Bon Jovi gift gets heart patient humming a new tune
Heather Royhl nearly died three times, but still would not give up. And, it was the never-say-die spirit of this heart transplant patient and huge Bon Jovi fan that prompted Jon Bon Jovi himself to send her a gift this time last year.
During her hospital recovery following the successful transplant, she lamented that Bon Jovi was in Chicago again – she even was holding a concert ticket — and that his concert would be the first time she had missed one while he was in town.
Bon Jovi and his band learned about her fan loyalty and her predicament and sent her a special delivery package, a one-of-a-kind, 6-foot-long poster, which he signed, “Heather, sorry we missed you, see you next time!”
“Receiving a gift from my favorite artist gave me hope, inspiration and even a greater appreciation for life,” says Royhl, who these days is putting a decidedly different spin on the well-known Bon Jovi tune, You Give Love a Bad Name. “Nothing bad about it,” she says. “Having Bon Jovi express his concerns about me in that way was truly a great experience.”
Today, Royhl, 42, of Chicago, feels she is still only “halfway there” in her recovery, because only a couple years have passed since she received her new heart at Advocate Heart Institute at Advocate Christ Medical Center in Oak Lawn, Ill., and just recently returned to work.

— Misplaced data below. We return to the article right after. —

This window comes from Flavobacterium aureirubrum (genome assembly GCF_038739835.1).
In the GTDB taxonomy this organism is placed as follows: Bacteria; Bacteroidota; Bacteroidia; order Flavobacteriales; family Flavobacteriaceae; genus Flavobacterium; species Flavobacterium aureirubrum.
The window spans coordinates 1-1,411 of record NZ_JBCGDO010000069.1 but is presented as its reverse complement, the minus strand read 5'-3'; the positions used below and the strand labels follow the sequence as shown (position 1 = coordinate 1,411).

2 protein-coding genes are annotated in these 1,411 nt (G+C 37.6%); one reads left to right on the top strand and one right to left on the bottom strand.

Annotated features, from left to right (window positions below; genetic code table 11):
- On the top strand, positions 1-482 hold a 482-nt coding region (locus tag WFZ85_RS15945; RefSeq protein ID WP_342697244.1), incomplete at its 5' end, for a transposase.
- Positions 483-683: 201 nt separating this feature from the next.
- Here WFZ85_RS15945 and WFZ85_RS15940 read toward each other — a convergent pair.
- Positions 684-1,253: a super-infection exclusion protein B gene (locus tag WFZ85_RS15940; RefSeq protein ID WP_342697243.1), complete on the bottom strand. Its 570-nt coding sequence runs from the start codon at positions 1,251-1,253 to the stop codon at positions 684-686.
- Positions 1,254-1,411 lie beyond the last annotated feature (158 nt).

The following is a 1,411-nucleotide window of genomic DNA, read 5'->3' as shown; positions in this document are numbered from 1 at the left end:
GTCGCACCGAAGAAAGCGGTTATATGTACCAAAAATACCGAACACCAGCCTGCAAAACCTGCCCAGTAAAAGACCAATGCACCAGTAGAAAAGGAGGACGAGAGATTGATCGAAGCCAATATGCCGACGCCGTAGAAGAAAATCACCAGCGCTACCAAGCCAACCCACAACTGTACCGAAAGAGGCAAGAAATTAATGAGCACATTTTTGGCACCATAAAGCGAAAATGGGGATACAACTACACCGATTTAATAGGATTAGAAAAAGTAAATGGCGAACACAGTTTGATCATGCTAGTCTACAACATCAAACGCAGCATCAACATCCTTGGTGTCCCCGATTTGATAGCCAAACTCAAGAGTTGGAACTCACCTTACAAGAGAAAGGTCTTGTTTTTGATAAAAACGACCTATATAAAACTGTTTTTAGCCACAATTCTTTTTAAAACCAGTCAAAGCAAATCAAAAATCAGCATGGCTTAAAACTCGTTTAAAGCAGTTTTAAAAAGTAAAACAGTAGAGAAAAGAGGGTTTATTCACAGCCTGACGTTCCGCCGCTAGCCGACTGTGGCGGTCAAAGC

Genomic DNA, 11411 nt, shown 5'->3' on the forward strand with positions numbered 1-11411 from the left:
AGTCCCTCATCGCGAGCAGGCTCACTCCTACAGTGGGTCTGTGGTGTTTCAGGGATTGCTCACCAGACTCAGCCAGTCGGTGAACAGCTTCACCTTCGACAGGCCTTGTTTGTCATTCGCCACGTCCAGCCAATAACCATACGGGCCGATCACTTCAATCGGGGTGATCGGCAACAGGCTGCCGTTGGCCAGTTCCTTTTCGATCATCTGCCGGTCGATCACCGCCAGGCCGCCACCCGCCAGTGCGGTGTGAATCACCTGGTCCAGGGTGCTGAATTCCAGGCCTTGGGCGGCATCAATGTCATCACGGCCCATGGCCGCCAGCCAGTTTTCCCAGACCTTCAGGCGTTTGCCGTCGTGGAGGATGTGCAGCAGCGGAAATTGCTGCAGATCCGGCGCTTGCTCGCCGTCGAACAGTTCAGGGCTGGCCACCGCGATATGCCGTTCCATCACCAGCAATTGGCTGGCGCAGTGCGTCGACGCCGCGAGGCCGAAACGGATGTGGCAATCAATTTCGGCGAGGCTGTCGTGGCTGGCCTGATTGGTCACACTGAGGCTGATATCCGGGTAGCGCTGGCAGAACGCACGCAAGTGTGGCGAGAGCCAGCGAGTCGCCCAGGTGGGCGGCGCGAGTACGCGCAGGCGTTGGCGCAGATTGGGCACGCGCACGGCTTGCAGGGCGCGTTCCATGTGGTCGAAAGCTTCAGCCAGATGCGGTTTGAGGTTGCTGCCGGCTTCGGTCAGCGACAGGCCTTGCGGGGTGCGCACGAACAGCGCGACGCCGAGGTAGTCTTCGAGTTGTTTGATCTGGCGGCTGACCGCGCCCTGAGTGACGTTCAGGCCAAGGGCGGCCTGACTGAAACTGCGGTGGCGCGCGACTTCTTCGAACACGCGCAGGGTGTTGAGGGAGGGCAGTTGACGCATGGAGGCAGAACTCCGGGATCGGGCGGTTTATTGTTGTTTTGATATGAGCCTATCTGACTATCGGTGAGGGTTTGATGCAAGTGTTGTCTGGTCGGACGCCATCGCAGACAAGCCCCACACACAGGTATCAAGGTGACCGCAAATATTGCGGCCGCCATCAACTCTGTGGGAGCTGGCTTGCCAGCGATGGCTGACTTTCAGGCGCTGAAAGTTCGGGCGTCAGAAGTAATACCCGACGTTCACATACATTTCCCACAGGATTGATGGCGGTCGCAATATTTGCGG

Royhl first came to Christ Medical Center in cardiogenic shock in February 2013. She required treatment for viral cardiomyopathy, an infected heart muscle that was restricting blood flow in her body. Her cardiology team also discovered that Royhl has a rare blood-clotting condition, which presented a myriad of other obstacles for her to overcome. She later survived multiple infections and a stroke before undergoing heart transplant surgery on July 5, 2013 at Christ Medical Center.
“She had everything,” says Dr. Gregory Macaluso, cardiologist with Advocate Heart Institute’s heart transplant team. “Her clotting condition eventually led to a stroke, which resulted in kidney failure. She also developed a respiratory infection. She definitely required an unconventional treatment plan, but Heather would not give up.”
Eventually, Royhl received a temporary heart pump, which put her back on the road to recovery. Her aggressive rehabilitation sessions spanned a period of months. Doctors were amazed. Royhl overcame what seemed the impossible and made a “dramatic recovery.” She finally became well enough to be listed as a candidate for a heart transplant.
“I’ve attended all of his past concerts in Chicago, and I’m so glad that the band cared that much to acknowledge me,” said Royhl. “Now, every morning before work, I listen to their tune, Have a Good Day. It makes me feel awesome.”
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